a long time, even after she had done poking the fire, and when she
turned round I thought her eyes looked funny.

"Are you going to cry again?" I said. "I don't like cry-babies."

"Of course not, Miss Heather. Now let me undress you."

A minute later I was in bed, the firelight playing on the walls. The bed
was big and warm and soft. I felt tired and very happy. I dropped into
profound slumber. When I awoke it was broad daylight, and Anastasia was
shaking me.

"Get up, miss," she said. "If you want to be off in time you must be
stirring."

"Oh, hurrah!" I answered. "This is Aunt Penelope's day. Are we all
going, Anastasia? And when we go, shall I ask her at once if she is your
aunt, too?"

"Now, for goodness' sake, stay still, Miss Heather, while I tie your
things. You are such an awful fidget."

I was dressed in an incredibly short space of time, and I had eaten a
good breakfast, and Anastasia had taken me by the hand and brought me
downstairs. Daddy was waiting for me in the hall, and he looked very big
and broad and important. He went up to Anastasia and said a few words to
her, and I think he slipped something into her hand, but I am not sure.
She turned abruptly and walked away, and I said:

"Where is she going, father?"

"Never mind."

Then we got into a cab, and I said:

"But where's Anastasia?"

"Oh, if she's quick we may meet her at the railway station," said
father; "and if she is slow she must come on by the next train."

"Oh, dear, what a nuisance!" I answered. "I did want her to come with
us."

"It all depends upon whether she is quick or slow," said father.

"Well, at any rate," I answered, with a child's easy acceptance of a
situation which she cannot understand, "it is lovely to go to Aunt
Penelope."

We reached the railway station. Anastasia was slow--she was nowhere to
be seen. Father said, in his cheerful voice:

"All right, little woman, she'll catch the next train." And then we
found ourselves facing each other in two padded compartments of a
first-class carriage, and the train moved out of the station, and we
were off. There happened to be no one else in the carriage, but Daddy
was very silent, and almost pale, for him. Once he said, bending
towards me and speaking abruptly:

"Promise me one thing?"

"Yes, Daddy," I answered.

"You will never think badly of me whatever you hear?"

Now this was such a queer speech that I could not in the least
understand it, but I answered at once, in the queer sort of metaphor
that a child might use:

"I would not think badly of you, father, if the world rocked."

He kissed me two or three times after I said this, and so far recovered
his usual self that he allowed me to sit on his knee and play with his
watch chain. I was greatly taken with a little charm he wore, and when I
said I liked it he told me that it had once belonged to a great idol in
one of the most marvellous temples in the historic town of Delhi. He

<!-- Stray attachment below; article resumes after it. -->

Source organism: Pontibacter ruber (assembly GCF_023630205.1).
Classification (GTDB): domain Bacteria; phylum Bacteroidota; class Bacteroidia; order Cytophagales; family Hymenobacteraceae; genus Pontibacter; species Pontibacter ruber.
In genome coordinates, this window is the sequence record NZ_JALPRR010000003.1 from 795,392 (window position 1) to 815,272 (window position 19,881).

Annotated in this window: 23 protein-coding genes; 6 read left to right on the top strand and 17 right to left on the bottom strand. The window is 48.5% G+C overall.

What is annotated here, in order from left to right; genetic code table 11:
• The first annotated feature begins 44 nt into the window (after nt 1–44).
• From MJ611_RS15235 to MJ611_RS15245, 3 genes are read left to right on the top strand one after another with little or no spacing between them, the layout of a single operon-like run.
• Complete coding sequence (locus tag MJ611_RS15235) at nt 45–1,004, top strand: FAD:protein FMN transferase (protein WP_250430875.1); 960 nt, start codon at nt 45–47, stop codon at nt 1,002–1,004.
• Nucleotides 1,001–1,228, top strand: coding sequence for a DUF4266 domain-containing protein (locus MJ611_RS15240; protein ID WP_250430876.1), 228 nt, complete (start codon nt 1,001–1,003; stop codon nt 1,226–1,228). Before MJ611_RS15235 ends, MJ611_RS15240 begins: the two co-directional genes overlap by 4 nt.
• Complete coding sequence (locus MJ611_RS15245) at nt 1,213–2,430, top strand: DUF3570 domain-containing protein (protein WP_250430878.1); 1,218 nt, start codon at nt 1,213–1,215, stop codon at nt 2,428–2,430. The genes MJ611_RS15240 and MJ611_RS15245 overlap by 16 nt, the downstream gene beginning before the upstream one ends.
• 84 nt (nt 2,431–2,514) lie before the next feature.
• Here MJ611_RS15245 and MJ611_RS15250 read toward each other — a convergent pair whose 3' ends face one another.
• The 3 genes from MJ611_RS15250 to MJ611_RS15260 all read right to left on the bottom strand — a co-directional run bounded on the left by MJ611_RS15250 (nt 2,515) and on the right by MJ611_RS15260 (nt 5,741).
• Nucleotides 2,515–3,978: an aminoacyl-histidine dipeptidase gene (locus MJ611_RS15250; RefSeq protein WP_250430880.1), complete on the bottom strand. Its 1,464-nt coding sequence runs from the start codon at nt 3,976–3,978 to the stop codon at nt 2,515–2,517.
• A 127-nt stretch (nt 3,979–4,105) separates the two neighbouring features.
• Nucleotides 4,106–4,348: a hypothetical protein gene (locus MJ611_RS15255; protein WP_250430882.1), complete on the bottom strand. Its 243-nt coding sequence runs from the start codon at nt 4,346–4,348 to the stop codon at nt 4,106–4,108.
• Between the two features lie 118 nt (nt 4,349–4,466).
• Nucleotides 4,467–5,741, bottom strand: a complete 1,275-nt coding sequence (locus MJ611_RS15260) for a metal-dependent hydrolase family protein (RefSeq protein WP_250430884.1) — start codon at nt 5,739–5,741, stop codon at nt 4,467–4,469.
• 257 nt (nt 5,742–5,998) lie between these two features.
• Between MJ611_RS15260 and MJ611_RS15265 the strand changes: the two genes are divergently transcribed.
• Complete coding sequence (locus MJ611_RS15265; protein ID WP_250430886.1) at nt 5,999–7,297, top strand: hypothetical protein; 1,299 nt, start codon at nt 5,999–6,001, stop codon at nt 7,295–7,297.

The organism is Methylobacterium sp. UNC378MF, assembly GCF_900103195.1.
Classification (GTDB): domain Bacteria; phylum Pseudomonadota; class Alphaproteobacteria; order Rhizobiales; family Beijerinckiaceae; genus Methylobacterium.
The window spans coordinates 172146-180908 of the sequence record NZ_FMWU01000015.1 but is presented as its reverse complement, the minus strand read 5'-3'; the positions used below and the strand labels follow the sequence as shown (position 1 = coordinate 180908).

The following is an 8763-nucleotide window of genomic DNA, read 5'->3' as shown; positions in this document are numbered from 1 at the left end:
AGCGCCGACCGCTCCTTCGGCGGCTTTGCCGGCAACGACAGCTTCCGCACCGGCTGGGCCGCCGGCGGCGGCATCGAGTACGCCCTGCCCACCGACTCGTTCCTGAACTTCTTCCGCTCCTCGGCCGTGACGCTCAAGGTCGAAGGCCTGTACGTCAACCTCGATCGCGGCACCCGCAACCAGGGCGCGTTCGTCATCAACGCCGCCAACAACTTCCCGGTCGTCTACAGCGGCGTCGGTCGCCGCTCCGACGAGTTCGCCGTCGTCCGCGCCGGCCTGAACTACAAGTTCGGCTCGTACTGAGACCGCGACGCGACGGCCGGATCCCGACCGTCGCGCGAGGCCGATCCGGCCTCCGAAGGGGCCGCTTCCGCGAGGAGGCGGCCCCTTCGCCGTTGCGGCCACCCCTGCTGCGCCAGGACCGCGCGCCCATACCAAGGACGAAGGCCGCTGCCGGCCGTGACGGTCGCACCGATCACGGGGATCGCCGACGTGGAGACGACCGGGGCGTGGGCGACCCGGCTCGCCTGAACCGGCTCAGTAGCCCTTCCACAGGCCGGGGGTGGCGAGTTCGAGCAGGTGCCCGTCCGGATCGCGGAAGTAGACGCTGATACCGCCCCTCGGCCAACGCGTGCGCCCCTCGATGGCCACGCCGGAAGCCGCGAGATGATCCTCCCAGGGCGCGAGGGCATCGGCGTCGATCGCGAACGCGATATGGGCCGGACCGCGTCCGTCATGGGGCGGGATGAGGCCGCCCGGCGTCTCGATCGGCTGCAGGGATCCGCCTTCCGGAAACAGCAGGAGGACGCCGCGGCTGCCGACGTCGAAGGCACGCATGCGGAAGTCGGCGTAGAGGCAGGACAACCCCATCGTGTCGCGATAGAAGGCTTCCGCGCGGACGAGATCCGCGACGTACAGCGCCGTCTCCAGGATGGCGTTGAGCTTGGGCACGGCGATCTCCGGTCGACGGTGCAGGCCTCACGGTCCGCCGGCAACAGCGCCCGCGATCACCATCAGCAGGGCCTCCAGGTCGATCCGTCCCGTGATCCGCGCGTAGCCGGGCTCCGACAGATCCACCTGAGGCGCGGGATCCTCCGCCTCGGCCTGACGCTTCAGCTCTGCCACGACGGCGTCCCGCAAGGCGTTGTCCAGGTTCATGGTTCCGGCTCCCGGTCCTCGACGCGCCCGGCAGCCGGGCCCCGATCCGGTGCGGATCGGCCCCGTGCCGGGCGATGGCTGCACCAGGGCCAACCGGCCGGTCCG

said it was supposed to be a charm and to bring luck, and then he
detached it from his chain and slipped it on to a narrow gold chain
which I wore round my neck. He told me to keep it always, for it was
certain to bring luck. I said:

"What's luck?"

He answered: "Fair gales and a prosperous sail."

I nodded my head satisfactorily at that, and said:

"Then I will wear it, and you and me, Daddy"--I went wrong again with my
grammar--"will have fair gales and a prosperous sail when we are
returning to India."

He thrust his head out of the carriage window when I said this, and when
he put it back again I noticed that for some reason his face was as red
as ever.

Aunt Penelope's name was Penelope Despard, and she lived in a pretty
little place outside a pretty little town about fifty miles away from
Southampton. We got out at the station, which was called Cherton, and
there a cab awaited us, which had evidently been sent by order, and some
luggage was put on the roof. I was too excited by then to make any
comment with regard to the luggage, although I noticed it afterwards and
observed that it was all marked "H. G.," and there was nothing marked
"G. G.," for father's name was Gordon Grayson. I said to father, as we
got into the cab:

"I do wonder when Anastasia's train will arrive." And he said:

"So do I. I must make inquiries presently." But although I expected him
to make these inquiries at once he did not do so, and the cab started
off in the direction of Miss Despard's cottage.

Miss Penelope Despard lived in a little house with a little garden
attached. The little house went by the name of Hill View, and the garden
and tiny lawn were very pretty and very neatly kept. But I was
accustomed to big things--that is, except on board ship, when, of
course, I had the sea to look at, which seemed to go on for ever and
ever. So I was not excited about Aunt Penelope's garden. Father's face
continued to be very red. He held my hand and took me up the neatly-kept
gravel walk, and pushed a very brightly-polished brass button, which was
instantly answered by a neat-looking boy, with a perfectly round face,
in buttons.

"Is Miss Despard in?" asked father. And then a lady in spectacles came
out of a room at one side of a narrow hall, and father said:

"Hallo, Penelope! It is years since we met, and, Penelope, this is
Heather. Heather, my darling, here is your Aunt Penelope."

"I hope you are a good child and do what you are told always," said Aunt
Penelope.

She spoke in a very prim voice, and stooping down, kissed me, hurting my
face as she did so with the rim of her spectacles. I disliked her on the
spot and told her so with the frank eyes of a child, although I was not
quite rude enough to utter any words by my lips.

"Well, Gordon," said my aunt, "you were a little late, and I was
beginning to fear that you had missed your train. We shall just have
time to arrange everything before you return to Southampton."

"I am going to London to-night," said father.